Listed in: European Studies, as EUST-128 | History, as HIST-128
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Jutta G. Sperling (Section 01)
(Offered as HIST 128 [EU/TC/TE/P] and EUST 128)
In about the year 1000, a new European civilization came into being. Its center of gravity lay in France, England, and Central Europe, but it preserved parts of its ancient Roman heritage and engaged with Islamic regions of the Mediterranean. In the countryside, feudalism emerged as a new legal, economic, and political system. The Catholic church consolidated itself alongside the new order and competed for dominance. But in towns and cities, burghers swore oaths to each other and established the principles of personal freedom and communal self-governance. Rapidly, new mercantile elites emerged. Meanwhile, in Ethiopia, Christian literature and building activity flourished as well. In this course, we will discuss the most innovative and influential scholarship on these three main aspects of medieval history and study accompanying primary records. Students will be introduced to different historical methods including “global” approaches to Middle Ages that include Africa. Mix of brief lectures, discussion, group work, and in-class assignments. Four short papers that analyze the reading materials.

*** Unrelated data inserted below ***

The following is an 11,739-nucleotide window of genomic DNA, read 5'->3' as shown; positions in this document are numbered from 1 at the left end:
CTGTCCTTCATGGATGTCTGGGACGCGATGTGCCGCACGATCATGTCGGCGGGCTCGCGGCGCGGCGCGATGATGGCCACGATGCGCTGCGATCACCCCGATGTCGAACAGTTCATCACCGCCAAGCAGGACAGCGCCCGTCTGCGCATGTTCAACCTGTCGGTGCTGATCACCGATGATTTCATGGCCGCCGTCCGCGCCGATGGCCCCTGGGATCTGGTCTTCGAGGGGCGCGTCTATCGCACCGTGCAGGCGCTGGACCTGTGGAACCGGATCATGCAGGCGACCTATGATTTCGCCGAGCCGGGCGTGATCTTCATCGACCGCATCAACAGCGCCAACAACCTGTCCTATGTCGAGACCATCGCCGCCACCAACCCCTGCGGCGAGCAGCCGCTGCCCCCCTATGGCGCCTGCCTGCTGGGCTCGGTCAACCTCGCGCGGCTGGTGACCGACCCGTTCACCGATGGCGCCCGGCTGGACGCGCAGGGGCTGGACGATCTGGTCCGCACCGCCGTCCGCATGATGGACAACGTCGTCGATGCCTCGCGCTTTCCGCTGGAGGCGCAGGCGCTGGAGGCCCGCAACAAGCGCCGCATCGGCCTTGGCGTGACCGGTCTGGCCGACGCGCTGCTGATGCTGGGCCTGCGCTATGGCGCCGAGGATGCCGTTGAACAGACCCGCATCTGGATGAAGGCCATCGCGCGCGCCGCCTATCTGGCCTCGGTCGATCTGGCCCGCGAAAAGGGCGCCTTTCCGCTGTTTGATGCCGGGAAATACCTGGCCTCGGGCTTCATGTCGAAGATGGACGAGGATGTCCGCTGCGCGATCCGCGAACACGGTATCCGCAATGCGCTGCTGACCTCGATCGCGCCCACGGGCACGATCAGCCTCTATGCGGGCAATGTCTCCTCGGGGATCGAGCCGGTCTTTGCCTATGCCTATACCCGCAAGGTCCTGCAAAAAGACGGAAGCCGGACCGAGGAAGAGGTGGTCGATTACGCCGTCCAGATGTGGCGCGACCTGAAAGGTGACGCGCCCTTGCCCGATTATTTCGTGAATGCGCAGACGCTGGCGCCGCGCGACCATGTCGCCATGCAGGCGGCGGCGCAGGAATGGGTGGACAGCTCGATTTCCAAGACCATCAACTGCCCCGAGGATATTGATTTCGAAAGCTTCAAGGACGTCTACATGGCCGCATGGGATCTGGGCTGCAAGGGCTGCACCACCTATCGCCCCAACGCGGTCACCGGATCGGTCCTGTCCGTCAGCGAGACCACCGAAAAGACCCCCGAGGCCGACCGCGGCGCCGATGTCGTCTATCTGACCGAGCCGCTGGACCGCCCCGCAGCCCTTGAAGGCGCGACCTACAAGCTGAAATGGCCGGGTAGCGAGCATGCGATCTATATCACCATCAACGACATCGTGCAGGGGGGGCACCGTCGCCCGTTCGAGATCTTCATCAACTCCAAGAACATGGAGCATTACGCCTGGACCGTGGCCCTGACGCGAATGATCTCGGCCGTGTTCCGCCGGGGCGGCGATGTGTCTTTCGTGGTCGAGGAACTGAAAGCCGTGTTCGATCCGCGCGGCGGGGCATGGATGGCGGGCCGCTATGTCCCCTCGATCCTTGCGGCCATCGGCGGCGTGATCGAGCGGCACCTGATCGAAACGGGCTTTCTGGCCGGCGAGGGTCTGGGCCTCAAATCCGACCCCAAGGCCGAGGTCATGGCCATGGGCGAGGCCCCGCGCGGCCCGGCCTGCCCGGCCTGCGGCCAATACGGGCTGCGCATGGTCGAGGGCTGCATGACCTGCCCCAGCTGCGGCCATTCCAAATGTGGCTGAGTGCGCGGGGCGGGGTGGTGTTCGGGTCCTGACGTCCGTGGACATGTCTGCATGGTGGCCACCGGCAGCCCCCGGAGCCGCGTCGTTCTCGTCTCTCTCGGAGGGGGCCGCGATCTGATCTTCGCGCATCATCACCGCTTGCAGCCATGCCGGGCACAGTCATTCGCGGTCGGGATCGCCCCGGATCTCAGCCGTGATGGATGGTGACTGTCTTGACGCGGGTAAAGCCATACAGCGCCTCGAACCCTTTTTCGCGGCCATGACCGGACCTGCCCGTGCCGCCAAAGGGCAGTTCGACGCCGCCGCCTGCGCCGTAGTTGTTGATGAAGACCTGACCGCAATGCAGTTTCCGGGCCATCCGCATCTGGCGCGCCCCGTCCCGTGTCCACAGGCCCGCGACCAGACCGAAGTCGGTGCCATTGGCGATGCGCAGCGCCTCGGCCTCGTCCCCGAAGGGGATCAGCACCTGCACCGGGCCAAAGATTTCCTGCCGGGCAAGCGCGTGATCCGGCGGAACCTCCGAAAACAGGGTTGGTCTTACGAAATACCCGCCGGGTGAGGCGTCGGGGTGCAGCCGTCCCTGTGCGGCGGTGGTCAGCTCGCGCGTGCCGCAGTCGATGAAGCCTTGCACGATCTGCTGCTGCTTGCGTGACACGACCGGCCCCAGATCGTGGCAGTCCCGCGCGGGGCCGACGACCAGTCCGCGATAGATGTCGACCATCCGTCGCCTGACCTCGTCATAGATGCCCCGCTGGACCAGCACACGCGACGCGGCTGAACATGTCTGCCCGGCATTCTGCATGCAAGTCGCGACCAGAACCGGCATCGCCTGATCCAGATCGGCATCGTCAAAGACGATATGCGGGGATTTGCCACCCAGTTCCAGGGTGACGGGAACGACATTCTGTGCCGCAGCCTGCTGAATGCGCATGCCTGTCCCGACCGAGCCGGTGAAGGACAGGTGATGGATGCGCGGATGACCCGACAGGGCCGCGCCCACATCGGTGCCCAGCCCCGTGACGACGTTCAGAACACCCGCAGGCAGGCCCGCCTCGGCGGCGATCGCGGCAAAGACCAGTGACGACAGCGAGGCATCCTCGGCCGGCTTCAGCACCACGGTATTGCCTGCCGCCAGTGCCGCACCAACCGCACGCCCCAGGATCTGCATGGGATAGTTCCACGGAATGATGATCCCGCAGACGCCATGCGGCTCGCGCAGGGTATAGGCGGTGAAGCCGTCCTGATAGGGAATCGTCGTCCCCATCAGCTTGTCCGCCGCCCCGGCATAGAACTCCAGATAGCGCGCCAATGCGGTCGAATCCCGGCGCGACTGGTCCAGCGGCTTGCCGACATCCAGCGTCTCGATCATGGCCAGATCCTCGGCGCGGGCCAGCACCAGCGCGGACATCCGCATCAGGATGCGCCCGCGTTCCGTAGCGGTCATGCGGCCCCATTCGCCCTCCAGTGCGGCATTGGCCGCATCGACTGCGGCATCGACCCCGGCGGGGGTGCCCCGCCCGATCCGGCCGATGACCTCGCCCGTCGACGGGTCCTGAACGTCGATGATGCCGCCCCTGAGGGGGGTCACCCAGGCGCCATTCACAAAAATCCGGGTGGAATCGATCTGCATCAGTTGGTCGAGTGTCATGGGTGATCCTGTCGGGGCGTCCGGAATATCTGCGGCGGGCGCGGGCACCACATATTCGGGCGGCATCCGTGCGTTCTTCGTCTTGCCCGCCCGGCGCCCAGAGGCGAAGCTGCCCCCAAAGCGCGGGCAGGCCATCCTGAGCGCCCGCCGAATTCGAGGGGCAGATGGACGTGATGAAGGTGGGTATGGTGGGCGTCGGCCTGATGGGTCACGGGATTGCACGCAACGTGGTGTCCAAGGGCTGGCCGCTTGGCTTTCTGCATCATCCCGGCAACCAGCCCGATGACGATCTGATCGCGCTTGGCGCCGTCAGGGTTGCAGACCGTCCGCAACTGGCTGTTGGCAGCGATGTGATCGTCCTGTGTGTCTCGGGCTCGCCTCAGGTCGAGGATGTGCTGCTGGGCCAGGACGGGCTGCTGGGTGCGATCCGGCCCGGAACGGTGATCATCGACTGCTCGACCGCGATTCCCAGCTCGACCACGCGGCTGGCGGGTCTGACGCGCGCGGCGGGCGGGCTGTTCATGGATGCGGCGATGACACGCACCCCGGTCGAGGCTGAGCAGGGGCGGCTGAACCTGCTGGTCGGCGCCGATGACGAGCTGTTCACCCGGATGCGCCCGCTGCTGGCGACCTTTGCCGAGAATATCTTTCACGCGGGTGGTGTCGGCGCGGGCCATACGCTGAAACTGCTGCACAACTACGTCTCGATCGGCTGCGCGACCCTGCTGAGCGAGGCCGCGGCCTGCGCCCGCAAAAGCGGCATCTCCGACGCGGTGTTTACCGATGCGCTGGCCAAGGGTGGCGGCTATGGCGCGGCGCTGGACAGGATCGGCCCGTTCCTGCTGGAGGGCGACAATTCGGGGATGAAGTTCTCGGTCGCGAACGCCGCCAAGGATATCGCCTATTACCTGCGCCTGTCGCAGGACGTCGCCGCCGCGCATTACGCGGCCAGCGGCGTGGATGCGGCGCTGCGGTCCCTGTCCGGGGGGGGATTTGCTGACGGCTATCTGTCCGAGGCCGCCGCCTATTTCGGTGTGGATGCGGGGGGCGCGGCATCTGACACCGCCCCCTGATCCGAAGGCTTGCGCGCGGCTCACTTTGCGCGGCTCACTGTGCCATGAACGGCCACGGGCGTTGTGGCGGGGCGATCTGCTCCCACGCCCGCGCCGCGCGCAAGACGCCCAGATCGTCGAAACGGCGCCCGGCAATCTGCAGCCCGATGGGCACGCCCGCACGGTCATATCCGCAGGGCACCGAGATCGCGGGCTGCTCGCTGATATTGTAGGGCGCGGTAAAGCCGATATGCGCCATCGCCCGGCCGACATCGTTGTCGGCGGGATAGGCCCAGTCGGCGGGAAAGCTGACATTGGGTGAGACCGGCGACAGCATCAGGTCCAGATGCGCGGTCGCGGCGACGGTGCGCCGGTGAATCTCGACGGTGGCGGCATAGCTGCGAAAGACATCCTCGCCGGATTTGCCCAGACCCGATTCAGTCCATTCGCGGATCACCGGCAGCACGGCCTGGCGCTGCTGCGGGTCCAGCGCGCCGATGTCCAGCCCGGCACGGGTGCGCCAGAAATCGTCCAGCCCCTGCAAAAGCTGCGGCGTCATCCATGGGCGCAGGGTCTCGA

Fall semester. Professor Sperling.
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Students who enroll in this course will likely encounter and be expected to engage in the following intellectual skills, modes of learning, and assessment: Close analysis of historical evidence, which may include written documents, images, music, films, or statistics from the historical period under study. Exploration of scholarly, methodological, and theoretical debates about historical topics. Extensive reading, varying forms of written work, and intensive in-class discussions.